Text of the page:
Does Vaping Have 'Legs'?
Modi talks tanks, quality; predicts Big Tobacco will be forced to enter vape space
NEW YORK -- Electronic cigarettes have been a great success story in the tobacco category, perhaps the greatest success story in many generations. RBC Capital Markets tobacco analyst Nik Modi estimated that e-cigarette retail sales have more than doubled each year since 2008, reaching the billion-dollar mark in 2013.
"But something is happening," Modi warned during a Swedish Match-sponsored CSP Tobacco Update webinar.
And he had data to prove it: Lorillard's own data showed industry-leader blu's sequential growth actually decreased by 14% in Dec. 2013 and by 6% in March 2014.
"It's declining year-over-year," said Modi of blu's growth. "That could just be inventory dynamics, but the point I'm trying to make is that you have this category where people are getting overheated with their hyperbolic expectations, making investments based on those expectations, and that proved to be a poor capital allocation decision. It's very important to keep a broader, balanced, rational context on this category."
Another possible explanation for the e-cig slowdown--which Modi noted is happening not just with Lorillard, but with the majority of the industry--is the increased interest in personal vaporizer products, although it's difficult to estimate just how much share this once-niche market is taking from e-cigarettes.
"It's a very fragmented industry with no legitimate data source," Modi said. "At this point, I think everyone's struggling with how big this category really is because it's so unmeasured."
As important as that data is to getting a real picture of the segment, it's the consumer interest that has Modi convinced tanks are a real trend.
"This interest is most prevalent on the West Coast," he said. "Based on my 15 years of consumer research, anything that starts out on the West Coast almost always becomes a bigger trend in the broader economy five to 10 years later. The fact that the West Coast is a hotbed for vaping means there's probably some legs to this category."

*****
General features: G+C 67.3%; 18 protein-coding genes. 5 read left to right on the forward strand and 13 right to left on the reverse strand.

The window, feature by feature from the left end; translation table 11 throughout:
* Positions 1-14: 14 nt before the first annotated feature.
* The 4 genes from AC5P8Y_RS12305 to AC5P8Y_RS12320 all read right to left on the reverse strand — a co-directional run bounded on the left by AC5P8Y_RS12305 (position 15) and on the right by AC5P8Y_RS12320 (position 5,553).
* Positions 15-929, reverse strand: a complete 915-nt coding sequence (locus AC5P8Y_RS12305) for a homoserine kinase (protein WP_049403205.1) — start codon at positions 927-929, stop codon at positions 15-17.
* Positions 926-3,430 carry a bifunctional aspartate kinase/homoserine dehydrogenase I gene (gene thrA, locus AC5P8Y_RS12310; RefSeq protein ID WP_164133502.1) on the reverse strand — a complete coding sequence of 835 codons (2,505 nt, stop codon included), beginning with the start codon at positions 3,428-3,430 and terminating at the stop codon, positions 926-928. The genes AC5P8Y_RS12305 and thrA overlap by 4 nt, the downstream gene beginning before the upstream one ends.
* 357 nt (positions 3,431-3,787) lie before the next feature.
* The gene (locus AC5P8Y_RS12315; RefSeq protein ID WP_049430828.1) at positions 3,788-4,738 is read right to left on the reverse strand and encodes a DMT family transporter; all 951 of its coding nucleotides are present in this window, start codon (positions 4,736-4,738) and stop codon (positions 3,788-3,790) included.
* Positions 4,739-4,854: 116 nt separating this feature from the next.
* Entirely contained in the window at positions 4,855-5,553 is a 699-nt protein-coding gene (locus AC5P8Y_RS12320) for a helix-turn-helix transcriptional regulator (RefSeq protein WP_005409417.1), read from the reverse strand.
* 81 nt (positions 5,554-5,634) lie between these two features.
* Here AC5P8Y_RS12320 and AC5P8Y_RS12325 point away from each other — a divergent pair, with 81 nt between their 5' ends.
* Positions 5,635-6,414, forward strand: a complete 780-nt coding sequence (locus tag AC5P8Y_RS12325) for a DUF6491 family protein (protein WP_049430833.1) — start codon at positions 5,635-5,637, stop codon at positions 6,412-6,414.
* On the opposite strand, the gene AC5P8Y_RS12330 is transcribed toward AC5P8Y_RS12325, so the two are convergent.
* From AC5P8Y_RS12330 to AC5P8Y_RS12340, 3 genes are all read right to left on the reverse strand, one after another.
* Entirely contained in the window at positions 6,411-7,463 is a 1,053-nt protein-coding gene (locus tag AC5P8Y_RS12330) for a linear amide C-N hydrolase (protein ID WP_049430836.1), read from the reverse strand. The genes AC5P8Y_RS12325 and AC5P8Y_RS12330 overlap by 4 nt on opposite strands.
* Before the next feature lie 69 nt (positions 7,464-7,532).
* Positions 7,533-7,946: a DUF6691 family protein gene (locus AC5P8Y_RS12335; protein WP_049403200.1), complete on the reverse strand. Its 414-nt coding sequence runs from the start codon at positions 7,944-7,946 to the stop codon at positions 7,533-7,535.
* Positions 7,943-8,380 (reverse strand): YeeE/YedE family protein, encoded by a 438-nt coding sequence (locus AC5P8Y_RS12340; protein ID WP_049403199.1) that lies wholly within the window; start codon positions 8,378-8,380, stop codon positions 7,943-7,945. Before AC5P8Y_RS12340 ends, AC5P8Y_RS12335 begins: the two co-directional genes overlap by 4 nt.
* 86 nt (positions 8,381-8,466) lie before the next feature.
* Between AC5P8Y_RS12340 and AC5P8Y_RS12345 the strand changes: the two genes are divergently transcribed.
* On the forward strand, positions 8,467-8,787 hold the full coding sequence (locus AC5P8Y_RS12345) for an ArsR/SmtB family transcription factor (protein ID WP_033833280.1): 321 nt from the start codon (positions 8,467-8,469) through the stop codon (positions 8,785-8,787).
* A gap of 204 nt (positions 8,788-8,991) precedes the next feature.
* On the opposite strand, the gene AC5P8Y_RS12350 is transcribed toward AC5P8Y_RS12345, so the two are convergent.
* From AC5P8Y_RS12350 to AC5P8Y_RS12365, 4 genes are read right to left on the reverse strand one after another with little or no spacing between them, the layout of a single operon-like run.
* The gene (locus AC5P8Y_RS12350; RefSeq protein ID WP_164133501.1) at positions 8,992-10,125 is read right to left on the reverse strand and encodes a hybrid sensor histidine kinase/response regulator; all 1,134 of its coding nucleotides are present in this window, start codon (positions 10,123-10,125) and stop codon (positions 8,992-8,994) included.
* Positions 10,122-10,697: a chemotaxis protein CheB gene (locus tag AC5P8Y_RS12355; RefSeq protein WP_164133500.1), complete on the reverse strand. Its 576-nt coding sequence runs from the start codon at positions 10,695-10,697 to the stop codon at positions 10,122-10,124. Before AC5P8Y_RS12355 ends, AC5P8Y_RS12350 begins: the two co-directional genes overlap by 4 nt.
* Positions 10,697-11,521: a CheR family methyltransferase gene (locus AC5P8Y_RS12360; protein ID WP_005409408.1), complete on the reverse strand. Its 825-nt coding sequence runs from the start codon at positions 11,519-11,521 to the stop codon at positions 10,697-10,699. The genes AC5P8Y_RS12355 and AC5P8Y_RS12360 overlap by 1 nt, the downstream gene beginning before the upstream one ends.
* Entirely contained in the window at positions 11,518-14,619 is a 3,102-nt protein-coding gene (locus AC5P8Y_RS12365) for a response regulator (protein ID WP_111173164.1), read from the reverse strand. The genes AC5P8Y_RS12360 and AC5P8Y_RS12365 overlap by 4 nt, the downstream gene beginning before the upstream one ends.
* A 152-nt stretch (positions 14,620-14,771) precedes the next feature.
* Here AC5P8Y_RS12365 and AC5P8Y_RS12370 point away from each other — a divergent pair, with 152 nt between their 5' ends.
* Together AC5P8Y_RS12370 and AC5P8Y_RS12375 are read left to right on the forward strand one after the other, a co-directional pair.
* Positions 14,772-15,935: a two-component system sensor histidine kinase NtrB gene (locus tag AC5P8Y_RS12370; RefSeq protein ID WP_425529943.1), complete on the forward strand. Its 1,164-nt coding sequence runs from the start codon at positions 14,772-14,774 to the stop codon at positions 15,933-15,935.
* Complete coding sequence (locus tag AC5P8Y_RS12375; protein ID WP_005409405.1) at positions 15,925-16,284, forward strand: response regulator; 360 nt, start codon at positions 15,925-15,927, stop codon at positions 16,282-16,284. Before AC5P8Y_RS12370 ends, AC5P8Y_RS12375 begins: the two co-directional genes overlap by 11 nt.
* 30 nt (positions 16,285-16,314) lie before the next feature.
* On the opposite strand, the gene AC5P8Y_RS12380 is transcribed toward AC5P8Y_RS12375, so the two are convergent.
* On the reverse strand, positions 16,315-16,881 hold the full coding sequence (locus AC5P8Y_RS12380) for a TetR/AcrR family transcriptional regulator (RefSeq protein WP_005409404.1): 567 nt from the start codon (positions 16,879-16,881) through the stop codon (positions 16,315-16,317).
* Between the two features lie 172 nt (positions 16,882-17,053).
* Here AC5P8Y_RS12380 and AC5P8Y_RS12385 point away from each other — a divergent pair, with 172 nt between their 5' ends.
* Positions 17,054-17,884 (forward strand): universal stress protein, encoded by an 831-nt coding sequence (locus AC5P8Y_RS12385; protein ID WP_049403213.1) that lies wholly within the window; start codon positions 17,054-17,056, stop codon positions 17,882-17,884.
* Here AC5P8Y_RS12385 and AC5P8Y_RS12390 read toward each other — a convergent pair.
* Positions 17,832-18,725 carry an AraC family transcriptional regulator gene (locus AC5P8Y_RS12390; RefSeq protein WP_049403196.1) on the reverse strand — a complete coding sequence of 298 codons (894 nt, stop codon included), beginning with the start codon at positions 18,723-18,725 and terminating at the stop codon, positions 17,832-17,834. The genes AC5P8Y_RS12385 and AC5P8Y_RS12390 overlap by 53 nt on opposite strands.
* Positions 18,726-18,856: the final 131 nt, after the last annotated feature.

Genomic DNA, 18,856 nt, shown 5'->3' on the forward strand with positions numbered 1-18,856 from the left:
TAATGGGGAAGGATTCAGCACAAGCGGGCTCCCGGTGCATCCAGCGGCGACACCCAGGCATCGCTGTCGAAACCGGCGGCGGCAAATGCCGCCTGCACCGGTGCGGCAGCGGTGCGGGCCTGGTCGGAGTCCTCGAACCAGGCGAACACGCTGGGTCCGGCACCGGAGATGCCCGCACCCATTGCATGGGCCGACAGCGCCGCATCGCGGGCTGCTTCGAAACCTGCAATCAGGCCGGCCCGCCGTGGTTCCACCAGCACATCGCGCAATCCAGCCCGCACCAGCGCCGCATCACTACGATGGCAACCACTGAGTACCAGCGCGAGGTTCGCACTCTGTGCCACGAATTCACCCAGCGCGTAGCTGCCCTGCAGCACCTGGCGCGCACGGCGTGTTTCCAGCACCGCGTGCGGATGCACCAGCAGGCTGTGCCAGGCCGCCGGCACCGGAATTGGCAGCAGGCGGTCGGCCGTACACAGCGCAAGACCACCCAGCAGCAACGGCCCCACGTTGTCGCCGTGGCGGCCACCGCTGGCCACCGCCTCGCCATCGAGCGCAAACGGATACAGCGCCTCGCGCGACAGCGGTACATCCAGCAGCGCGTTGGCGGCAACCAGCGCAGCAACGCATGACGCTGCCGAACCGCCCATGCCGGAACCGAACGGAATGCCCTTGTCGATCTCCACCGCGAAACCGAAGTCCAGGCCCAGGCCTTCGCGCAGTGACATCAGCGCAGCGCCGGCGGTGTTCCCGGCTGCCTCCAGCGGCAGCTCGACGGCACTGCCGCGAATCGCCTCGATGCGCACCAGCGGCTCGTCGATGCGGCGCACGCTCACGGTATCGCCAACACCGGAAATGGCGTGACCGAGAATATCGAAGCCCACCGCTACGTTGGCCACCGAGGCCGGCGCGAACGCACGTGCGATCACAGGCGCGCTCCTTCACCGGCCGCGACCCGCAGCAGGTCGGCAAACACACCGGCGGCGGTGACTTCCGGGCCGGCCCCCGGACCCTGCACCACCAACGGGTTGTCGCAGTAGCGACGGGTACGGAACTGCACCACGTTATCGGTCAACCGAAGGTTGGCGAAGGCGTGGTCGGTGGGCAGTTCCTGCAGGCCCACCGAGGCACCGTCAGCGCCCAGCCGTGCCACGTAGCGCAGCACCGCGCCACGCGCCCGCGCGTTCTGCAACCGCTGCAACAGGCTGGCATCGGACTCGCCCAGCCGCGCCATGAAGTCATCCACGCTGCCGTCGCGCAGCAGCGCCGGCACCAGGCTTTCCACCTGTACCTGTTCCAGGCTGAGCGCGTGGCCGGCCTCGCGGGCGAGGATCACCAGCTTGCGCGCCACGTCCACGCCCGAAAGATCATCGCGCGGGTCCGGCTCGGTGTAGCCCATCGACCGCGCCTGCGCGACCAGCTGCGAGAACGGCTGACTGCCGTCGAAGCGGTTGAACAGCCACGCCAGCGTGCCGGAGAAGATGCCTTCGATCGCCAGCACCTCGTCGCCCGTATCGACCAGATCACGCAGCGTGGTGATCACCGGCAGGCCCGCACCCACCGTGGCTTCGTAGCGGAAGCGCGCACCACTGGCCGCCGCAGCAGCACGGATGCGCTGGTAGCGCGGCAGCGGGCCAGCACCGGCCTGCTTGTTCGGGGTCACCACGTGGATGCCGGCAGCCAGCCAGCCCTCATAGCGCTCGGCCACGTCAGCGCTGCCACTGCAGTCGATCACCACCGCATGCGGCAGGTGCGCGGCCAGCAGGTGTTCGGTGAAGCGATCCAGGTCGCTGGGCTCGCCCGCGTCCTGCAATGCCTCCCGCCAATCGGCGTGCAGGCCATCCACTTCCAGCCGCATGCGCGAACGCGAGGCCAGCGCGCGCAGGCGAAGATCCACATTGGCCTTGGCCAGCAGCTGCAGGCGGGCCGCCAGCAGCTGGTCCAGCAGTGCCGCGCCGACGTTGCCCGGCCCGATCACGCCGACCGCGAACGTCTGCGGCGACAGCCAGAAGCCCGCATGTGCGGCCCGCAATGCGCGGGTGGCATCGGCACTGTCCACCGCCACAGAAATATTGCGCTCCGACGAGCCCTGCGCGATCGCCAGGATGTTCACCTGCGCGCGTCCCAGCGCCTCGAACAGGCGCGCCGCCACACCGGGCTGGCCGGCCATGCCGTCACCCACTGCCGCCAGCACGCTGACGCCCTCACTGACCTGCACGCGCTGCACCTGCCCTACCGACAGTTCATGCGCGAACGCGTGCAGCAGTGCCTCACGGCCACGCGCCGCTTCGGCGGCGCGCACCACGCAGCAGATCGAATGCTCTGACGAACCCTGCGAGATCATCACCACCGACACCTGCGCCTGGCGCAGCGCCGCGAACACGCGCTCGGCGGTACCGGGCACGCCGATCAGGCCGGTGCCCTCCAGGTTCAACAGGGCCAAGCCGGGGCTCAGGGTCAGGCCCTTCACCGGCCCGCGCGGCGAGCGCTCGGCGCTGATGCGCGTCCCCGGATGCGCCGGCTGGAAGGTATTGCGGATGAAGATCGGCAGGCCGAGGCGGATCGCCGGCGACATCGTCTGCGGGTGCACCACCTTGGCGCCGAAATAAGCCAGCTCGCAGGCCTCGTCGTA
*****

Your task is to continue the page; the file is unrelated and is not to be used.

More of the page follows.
Another point for the tank and mod market is the quality--especially when compared to that of the traditional e-cigarette (often called "cig-alike") products on the market.
"The experience of the tank is much greater than the traditional cig-alike format," said Modi. "That's the key."
That key experience, according to Modi, is largely driven by a superior battery. While most traditional e-cigs are limited to batteries that will fit in a smaller, cigarette-sized product, personal vaporizers can accommodate a much larger, higher-quality battery.
"Consumers are already driven crazy by the weak batteries in cell phones and other electronic products: now they're feeling the same frustration with the e-cig category," Modi said. "For the vape devices, the batteries are extremely strong."
"The real critical research and development solution for this category is how do you get a cig-alike product with the efficacy and power of a vaporizer battery?" he continued. "That's a really tough challenge. You essentially have to shrink a battery, make it more powerful but more economical so manufacturers can make money. It's an issue I think a lot of companies are trying to tackle right now."
In the meantime, expect to see a lot of mainstream players dipping their toes in the e-liquid and vaping market. Republic Tobacco, Kretek, CB Distributors and Mistic have all launched their own vaporizer and e-liquid lines (often in addition to an existing cig-alike product) and NJOY recently made waves by announcing it too would enter the tank market this summer.
"It makes sense from a vantage point that consumers are migrating to different subsets of the category," Modi said of the NJOY announcement. "I would expect more companies to follow their lead."
The success of the vapor industry hinges on FDA regulations: but as it stands now, Modi stands by his prediction that any manufacturer wanting to be in the electronic business will ultimately need to enter this space: even Big Tobacco.
"We'll see what happens with regulations: there's a lot of ambiguity there," he said. "But I would predict most companies that aren't in the vapor category yet, will be in the next 12 to 18 months. I think they're going to be forced to."
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